To address this concern, the Rick Hansen Foundation, a non-profit foundation with a lengthy and distinguished track record of advocacy for people with disabilities, has spent several years developing the RHFAC programme, which includes the following features:

– It is a rating and recognition programme that measures the meaningful accessibility of a site based on the holistic user experience of people with varying disabilities.

– RHFAC is designed to challenge building owners and operators to go beyond code minimum to embrace innovative solutions and make their sites universally accessible.

– It provides a consistent and pragmatic approach to measuring access through a rating survey and celebrates an organisations’ commitment to accessibility through certification and labelling of their sites.

– The programme gives credit for innovation in many of its rating categories, thereby encouraging owners and designers to be creative in addressing accessibility needs.

– It provides owners and/or operators with a better understanding of their current level of meaningful accessibility via their rating scorecard, a roadmap of where to improve, and sets aspirational goals and ways to recognise their commitment.

–  RHFAC is well-suited to airport terminals as well as numerous other building types.

– The programme recognises an organisation’s commitment to accessibility through formal certification in two tiers: ‘RHF Accessibility Certified’ or ‘RHF Accessibility Certified Gold.’

– It is based on current global research as well as the United Nations Social Development Goals.

– RHFAC has gone to great lengths not to conflict with local codes and standards such as the ADA, and in the rare situations where such conflicts may arise, local codes take precedence.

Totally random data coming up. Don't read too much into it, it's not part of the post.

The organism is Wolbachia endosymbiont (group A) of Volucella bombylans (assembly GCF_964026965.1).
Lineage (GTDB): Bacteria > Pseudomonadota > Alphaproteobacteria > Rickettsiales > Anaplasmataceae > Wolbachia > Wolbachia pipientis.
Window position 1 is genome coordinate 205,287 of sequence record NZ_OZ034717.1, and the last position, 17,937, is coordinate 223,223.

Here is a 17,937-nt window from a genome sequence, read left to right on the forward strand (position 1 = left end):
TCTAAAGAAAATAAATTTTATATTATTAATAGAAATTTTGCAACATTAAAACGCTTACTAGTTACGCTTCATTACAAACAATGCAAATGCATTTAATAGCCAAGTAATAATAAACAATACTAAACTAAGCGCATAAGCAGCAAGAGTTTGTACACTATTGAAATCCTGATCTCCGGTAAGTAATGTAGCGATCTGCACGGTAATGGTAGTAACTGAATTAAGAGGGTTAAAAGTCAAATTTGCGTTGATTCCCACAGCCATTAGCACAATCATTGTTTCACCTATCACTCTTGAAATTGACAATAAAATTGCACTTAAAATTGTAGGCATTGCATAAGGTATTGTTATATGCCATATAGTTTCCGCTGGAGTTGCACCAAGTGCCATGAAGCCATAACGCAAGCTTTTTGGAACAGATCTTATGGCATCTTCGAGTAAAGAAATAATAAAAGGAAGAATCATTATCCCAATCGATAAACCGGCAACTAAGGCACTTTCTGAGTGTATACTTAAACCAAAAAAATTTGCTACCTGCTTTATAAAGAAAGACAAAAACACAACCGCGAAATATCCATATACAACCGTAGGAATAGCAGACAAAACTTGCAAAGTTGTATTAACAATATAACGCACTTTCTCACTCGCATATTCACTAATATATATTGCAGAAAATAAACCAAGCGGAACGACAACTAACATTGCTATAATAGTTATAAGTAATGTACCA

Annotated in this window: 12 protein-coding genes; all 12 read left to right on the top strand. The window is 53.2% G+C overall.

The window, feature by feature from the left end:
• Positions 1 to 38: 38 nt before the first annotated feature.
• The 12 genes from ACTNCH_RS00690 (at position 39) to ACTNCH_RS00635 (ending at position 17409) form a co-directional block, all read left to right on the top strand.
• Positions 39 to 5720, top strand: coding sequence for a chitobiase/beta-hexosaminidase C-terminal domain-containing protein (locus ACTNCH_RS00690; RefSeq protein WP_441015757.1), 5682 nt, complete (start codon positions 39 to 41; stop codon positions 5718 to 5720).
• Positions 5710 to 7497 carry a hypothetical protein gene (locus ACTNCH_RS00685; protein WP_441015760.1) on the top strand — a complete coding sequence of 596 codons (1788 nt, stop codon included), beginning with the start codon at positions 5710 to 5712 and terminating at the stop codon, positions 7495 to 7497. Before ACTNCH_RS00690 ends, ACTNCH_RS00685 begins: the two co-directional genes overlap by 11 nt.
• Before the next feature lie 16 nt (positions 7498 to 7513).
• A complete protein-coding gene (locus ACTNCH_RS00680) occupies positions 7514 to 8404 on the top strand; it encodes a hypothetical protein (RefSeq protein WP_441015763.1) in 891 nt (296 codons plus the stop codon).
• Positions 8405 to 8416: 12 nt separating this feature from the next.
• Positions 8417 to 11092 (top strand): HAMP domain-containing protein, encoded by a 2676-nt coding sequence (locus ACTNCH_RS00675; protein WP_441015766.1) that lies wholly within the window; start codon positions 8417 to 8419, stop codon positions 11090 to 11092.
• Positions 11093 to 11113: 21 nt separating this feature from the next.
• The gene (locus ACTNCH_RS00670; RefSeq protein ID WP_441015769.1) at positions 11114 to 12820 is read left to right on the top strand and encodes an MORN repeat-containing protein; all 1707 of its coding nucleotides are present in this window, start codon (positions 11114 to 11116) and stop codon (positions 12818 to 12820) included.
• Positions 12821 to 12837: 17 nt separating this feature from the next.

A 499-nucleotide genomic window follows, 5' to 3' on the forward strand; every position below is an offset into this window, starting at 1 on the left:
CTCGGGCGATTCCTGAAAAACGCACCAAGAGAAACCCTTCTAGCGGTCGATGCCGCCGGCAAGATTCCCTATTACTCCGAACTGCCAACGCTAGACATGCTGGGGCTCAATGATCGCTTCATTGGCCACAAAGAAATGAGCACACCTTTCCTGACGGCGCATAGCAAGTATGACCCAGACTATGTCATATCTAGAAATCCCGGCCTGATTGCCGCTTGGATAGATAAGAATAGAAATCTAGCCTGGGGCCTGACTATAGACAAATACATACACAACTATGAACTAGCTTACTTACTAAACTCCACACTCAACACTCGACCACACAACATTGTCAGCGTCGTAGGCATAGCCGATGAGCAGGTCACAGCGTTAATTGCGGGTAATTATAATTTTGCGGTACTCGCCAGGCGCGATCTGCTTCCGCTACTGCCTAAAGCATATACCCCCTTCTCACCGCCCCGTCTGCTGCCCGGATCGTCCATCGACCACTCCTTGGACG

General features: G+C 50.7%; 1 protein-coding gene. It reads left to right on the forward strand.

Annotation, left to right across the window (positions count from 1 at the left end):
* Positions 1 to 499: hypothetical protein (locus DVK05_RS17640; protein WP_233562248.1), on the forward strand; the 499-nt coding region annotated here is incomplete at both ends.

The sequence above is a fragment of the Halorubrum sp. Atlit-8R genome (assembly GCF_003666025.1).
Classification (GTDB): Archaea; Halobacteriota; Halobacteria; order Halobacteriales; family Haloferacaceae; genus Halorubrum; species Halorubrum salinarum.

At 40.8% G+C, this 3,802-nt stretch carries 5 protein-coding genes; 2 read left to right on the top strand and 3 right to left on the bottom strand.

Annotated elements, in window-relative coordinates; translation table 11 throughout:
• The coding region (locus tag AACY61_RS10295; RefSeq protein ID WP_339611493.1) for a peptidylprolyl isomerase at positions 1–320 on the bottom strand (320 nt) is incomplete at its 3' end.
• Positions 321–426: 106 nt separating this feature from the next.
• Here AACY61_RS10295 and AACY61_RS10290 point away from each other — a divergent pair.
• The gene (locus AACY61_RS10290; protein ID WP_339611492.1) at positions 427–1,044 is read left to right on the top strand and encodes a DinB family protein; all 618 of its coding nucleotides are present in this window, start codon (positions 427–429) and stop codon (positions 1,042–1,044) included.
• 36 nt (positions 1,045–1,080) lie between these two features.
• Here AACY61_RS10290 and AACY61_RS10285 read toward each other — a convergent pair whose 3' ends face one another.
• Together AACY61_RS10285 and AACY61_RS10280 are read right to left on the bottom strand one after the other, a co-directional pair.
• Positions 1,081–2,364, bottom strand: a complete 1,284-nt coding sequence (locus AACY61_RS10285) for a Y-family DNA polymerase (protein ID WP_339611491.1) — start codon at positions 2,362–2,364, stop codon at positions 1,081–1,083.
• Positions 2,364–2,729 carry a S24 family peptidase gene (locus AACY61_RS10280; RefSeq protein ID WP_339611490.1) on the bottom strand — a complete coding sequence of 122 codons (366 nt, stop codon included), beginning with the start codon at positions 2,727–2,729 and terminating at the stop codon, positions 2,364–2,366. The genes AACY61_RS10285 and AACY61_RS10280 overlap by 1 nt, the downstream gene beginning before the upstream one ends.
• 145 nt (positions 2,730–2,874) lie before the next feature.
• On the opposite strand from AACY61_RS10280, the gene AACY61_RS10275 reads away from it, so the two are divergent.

– It can be used for completed projects or projects under design.

– The costs of obtaining an RHFAC rating are modest, far below the costs of rating systems such as LEED etc.

RHFAC has been used successfully on more than two thousand building projects across North America, including over a dozen international airports. We would like to congratulate LaGuardia Gateway Partners (the private manager and developer of LaGuardia Terminal B) as well as the Port Authority of New York and New Jersey, for the leadership they have demonstrated by adopting RHFAC and being the first US airport to do so.

As part of being awarded RHFAC Gold, some of the innovative accessibility features in LaGuardia’s Terminal B include:

• Hearing loops at all guest experience desks.

• Intuitive departure board displays in two different formats and colour-coding to assist with intuitive navigation. Distance to gates is also displayed.

• Accessible assistance kerbside drop-off/check-in service and call button.

• Intuitive and consistent colour-coded wayfinding throughout the terminal, including the use of architectural and art landmarks for intuitive navigation.

• Calming seating areas that are noticeably different from the rest of the terminal’s spaces thanks to sensory stimulation provided through plants and foliage.

For any architects, interior designers, engineers, or technologists reading this article who may be interested in becoming accredited as RHFAC professionals, in-person courses can be taken at a number of universities, and an online course is available from Athabasca University.

In conclusion, the spirit of RHFAC is that everyone regardless of their age or abilities should be able to travel with comfort, dignity, and independence.

I hope that this article has made a compelling case for the industry to consider the benefits that RHFAC has to offer, and I would be pleased to provide any further information on request.

About the author

Architect, Stanis Smith (stanis@stanissmith.com), has spent most of his career designing airport terminals around the world. He is also a Board member of the Rick Hansen Foundation, a non-profit dedicated to removing barriers and creating an inclusive world for people with disabilities.